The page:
The RF Central Bank Has Reduced the Key Rate to 10.5%

On 10 June, for the first time since summer 2015 the Central Bank of Russia approved reduction of the key rate. It fell 0.5 p.p. to 10.5%.

So, further reduction of inflationary expectations, slowdown of the rate of inflation and stabilization of external conditions with appreciation of the ruble permitted the Central Bank of Russia to smooth the monetary policy. It is to be noted that the long-awaited reduction of the key rate took place amid prevalence of high uncertainties both in domestic and external conditions – which may have a serious impact on the future course of the monetary policy – of functioning of the Russian economy.

In particular, inflationary expectations are still high: in April 2016 the median value of the expected rate of inflation for the year fell by the mere 0.1 p.p. and amounted to 14.6%. At the same time, slowdown of economic activities virtually stopped and that factor created prerequisites for recovery of growth in aggregate demand by putting upward pressure on prices. In addition to the above, the budget deficit remains high; the government actively spends the reserve fund, while the Central Bank of Russia is left with less sterilization options as banks’ debts to it decrease.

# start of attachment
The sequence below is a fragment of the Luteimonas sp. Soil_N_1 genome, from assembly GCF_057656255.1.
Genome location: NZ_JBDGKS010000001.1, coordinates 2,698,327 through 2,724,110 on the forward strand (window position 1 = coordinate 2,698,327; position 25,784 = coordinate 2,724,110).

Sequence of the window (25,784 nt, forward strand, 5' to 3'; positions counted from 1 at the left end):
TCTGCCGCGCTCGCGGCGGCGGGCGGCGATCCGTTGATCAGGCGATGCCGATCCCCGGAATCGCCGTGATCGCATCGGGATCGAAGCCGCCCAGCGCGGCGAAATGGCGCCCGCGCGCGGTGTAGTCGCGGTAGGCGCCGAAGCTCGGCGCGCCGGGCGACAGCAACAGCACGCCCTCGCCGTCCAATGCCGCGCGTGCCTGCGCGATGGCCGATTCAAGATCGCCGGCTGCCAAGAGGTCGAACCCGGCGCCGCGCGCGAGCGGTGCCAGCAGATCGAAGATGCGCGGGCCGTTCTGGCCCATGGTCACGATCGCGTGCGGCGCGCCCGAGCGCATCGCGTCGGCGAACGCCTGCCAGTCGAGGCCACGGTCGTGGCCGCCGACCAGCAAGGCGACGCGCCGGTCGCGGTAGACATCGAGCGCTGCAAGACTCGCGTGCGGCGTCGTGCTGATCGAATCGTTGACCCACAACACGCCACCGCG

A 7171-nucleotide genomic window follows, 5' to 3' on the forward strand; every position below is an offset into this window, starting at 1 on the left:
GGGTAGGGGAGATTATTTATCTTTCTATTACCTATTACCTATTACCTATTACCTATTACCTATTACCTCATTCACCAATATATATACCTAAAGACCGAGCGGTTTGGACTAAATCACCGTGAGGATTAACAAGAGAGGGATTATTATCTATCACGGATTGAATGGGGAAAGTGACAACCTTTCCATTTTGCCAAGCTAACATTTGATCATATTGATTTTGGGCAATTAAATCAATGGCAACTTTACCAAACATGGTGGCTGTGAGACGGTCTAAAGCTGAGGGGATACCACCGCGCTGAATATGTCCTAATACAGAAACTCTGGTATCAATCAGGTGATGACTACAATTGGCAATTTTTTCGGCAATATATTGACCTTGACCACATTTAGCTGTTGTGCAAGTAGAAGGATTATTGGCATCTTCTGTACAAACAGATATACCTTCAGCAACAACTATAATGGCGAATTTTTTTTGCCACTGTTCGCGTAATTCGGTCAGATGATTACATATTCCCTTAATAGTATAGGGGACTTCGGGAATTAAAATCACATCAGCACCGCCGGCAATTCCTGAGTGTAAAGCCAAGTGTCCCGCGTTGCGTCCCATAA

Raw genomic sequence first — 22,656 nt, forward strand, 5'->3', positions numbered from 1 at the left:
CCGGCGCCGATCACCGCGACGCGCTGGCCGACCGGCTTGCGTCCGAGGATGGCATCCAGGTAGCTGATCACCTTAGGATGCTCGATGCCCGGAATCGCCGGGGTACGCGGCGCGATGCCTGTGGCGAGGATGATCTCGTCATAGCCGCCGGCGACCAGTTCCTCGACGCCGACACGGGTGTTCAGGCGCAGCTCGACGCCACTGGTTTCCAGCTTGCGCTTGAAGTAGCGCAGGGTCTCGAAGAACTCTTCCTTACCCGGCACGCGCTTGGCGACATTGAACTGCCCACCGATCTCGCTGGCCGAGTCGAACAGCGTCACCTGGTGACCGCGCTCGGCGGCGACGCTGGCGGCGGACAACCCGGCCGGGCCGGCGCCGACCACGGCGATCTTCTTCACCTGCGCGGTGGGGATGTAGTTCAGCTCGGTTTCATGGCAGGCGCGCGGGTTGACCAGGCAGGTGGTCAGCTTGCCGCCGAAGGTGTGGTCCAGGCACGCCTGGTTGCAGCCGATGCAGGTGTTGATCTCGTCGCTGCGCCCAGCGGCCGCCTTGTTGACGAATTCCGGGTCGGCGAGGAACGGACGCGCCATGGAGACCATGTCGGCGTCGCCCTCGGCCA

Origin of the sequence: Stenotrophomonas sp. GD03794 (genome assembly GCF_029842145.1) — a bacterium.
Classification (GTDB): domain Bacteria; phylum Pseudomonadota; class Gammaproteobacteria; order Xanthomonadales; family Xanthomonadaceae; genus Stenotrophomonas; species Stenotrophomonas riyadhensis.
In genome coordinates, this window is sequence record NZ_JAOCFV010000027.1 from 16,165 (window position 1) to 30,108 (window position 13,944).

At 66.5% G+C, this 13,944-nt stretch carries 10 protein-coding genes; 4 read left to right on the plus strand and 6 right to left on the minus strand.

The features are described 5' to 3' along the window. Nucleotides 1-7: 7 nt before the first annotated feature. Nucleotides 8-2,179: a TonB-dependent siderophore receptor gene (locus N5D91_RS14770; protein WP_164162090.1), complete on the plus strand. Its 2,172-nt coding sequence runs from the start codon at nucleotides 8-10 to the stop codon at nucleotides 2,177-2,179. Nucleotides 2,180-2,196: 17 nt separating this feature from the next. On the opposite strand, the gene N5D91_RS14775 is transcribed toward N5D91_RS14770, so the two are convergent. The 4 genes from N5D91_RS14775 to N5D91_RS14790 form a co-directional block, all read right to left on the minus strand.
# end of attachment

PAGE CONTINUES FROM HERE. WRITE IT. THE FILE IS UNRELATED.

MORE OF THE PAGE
External risks are high, too. The Federal Reserve will start sooner or later tightening of the monetary policy which inevitably results in the outflow of capital fr om emerging markets, depreciation of prices on primary commodities and, consequently, higher pressure on the ruble. The economic situation in China is of great concern: economic growth keeps slowing down which factor creates a threat to economic stability in the Russian Federation, too. Finally, the balance between demand and supply on the oil market is not found yet, and Russia may find itself again in a situation wh ere trade conditions get worse dramatically.

So, on the one side, reduction by the RF Central Bank of the key rate is quite justified in terms of the current dynamics of the rate of inflation and inflationary expectations, while, on the other side, taking into account multiple risks and uncertainties about Russia’s future economic situation the RF Central Bank’s decision can hardly be called overdue or too cautious.

Pavel Trunin, Leading Researcher of the Center for Central Banks’ Policies Research, RANEPA